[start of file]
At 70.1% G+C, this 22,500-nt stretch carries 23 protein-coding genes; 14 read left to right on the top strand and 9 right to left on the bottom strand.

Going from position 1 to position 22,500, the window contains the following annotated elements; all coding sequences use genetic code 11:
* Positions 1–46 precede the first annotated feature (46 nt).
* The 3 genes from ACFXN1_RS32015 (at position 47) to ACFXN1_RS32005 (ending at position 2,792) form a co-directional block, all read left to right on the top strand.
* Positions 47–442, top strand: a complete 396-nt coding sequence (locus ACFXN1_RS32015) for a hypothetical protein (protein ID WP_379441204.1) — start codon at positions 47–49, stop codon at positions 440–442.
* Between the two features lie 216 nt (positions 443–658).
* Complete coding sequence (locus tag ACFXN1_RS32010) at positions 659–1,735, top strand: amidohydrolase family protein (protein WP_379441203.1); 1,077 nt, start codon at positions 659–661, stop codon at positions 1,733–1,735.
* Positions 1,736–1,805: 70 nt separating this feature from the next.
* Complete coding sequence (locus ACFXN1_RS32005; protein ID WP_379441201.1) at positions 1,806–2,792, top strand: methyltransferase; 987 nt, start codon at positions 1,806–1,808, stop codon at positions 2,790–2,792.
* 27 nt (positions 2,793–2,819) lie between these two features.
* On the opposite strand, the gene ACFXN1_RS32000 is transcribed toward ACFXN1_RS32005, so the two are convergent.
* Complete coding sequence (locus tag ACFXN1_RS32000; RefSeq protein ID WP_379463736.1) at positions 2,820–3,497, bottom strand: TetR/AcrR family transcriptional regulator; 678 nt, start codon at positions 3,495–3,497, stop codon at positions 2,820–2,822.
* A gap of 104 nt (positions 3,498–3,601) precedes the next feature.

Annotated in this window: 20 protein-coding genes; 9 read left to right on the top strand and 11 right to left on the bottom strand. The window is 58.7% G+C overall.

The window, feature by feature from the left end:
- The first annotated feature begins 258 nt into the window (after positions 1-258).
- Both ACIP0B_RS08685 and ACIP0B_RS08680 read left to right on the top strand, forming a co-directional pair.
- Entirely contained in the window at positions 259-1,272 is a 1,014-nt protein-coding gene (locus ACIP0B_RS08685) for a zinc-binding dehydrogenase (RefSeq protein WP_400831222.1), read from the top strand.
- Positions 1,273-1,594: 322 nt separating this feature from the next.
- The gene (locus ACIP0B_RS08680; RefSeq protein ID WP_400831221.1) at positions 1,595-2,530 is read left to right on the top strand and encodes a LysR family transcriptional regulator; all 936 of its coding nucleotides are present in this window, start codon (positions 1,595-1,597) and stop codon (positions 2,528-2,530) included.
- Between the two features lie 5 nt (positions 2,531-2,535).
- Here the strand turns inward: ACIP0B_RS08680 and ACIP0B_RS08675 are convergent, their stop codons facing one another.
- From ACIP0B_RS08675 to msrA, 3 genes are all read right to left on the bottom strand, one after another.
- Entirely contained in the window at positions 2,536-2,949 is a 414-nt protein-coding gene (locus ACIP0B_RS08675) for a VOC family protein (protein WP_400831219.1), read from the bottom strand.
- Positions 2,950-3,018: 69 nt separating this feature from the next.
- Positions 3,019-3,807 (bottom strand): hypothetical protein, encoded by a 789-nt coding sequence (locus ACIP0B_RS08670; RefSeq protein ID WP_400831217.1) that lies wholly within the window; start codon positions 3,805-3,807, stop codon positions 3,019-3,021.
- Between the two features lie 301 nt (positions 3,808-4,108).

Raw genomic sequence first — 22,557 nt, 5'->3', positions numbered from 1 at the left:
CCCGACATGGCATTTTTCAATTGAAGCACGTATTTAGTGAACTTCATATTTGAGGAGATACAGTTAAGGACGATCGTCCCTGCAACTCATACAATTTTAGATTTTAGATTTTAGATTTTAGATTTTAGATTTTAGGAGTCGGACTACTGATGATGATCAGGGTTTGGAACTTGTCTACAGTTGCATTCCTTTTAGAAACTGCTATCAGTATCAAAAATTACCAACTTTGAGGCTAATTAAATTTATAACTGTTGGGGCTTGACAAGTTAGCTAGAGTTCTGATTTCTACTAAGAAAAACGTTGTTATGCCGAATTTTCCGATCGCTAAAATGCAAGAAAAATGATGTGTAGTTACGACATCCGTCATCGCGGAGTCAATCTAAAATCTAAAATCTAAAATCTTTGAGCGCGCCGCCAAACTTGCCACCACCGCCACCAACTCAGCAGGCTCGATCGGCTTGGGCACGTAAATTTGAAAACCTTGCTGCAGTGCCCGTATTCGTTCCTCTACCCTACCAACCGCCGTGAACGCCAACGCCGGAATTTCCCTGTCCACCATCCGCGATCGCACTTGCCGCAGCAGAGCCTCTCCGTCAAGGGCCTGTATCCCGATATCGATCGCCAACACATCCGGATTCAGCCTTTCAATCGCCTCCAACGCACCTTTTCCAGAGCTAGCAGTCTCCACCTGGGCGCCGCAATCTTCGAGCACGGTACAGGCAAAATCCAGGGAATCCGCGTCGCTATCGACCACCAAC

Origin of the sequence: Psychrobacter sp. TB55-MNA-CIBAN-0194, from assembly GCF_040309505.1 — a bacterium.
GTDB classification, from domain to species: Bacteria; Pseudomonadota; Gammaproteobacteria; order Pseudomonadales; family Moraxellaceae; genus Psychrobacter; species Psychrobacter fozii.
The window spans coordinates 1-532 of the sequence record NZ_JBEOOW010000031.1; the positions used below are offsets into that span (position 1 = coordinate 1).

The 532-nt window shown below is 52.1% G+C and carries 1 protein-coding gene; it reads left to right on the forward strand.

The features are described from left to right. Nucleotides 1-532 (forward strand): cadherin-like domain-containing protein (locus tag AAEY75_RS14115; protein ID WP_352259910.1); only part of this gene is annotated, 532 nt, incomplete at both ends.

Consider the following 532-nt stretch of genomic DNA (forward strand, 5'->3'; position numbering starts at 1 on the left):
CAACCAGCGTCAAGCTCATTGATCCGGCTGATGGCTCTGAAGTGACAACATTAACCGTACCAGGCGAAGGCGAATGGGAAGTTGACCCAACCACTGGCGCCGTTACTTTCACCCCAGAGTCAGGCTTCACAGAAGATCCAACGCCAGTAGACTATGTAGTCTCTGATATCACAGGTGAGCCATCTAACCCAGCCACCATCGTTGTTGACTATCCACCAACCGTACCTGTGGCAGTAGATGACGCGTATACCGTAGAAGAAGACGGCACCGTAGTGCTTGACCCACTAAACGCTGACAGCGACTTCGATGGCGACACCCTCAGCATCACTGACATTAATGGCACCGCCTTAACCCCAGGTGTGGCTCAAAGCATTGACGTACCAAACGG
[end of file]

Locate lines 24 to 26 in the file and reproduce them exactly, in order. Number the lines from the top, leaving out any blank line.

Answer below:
- Entirely contained in the window at positions 2,536-2,949 is a 414-nt protein-coding gene (locus ACIP0B_RS08675) for a VOC family protein (protein WP_400831219.1), read from the bottom strand.
- Positions 2,950-3,018: 69 nt separating this feature from the next.
- Positions 3,019-3,807 (bottom strand): hypothetical protein, encoded by a 789-nt coding sequence (locus ACIP0B_RS08670; RefSeq protein ID WP_400831217.1) that lies wholly within the window; start codon positions 3,805-3,807, stop codon positions 3,019-3,021.